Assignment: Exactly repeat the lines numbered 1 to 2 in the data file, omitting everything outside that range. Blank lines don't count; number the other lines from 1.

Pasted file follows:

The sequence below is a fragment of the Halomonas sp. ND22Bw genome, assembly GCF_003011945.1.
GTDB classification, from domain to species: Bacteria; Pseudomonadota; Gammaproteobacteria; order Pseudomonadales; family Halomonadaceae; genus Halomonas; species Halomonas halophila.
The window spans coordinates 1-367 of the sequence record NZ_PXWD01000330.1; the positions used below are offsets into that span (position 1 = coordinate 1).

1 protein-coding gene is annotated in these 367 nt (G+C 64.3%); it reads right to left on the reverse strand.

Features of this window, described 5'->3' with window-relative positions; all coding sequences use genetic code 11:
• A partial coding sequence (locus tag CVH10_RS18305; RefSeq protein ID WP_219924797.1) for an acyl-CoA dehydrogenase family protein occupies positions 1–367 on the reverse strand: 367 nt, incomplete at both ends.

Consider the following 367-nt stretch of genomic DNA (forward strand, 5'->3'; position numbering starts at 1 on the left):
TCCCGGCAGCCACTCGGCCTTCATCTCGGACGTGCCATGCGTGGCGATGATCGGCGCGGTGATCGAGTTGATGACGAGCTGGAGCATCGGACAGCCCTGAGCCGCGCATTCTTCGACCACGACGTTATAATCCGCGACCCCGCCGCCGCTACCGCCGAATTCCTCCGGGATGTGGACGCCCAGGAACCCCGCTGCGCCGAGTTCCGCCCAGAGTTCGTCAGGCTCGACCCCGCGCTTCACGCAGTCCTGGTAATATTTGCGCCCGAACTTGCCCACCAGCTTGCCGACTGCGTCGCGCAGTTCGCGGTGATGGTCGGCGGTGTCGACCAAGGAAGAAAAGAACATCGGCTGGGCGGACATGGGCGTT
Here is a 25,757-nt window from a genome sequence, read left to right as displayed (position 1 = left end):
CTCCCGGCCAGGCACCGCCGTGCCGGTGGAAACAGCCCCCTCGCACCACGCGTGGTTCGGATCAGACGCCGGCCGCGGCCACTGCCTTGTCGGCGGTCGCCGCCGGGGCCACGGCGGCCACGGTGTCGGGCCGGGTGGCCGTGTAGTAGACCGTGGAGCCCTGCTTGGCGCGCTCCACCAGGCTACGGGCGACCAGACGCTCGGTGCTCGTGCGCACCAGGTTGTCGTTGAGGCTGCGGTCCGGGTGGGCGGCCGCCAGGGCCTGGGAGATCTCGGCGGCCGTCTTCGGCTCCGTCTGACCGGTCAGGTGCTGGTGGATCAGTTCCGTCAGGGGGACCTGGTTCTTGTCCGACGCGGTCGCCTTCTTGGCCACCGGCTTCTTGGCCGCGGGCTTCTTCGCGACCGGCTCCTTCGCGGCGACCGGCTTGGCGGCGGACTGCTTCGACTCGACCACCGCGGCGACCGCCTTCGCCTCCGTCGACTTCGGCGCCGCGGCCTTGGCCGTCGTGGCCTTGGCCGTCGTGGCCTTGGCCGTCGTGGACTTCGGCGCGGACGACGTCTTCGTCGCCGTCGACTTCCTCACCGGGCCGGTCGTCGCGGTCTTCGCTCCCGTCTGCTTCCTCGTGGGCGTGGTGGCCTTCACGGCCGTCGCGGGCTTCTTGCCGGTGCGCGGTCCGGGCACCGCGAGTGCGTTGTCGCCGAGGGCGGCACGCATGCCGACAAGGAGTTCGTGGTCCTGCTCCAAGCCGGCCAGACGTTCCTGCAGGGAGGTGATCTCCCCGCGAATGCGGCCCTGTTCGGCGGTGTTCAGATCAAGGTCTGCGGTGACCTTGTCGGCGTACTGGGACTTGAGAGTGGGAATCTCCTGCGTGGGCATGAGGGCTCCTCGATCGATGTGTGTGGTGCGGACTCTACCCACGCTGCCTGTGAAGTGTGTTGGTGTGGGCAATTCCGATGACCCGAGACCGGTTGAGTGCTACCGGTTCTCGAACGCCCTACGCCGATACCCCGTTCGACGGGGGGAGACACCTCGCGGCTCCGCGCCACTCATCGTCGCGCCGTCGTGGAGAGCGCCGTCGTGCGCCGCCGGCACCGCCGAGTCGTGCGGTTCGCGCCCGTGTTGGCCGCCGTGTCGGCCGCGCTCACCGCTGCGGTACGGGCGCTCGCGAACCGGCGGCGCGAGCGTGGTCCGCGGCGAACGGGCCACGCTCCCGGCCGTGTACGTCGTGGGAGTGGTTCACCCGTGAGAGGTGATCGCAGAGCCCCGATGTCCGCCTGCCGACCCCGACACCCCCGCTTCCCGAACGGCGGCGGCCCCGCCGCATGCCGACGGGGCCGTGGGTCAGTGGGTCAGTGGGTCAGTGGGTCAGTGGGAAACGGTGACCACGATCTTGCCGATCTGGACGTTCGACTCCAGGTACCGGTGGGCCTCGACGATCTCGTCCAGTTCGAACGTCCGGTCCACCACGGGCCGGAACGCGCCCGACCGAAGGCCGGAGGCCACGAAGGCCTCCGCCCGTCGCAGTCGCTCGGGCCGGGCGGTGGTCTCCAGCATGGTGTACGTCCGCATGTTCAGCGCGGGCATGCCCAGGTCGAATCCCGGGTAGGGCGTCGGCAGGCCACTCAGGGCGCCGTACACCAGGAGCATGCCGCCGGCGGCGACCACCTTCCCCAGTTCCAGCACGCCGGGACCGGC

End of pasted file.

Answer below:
The sequence below is a fragment of the Halomonas sp. ND22Bw genome, assembly GCF_003011945.1.
GTDB classification, from domain to species: Bacteria; Pseudomonadota; Gammaproteobacteria; order Pseudomonadales; family Halomonadaceae; genus Halomonas; species Halomonas halophila.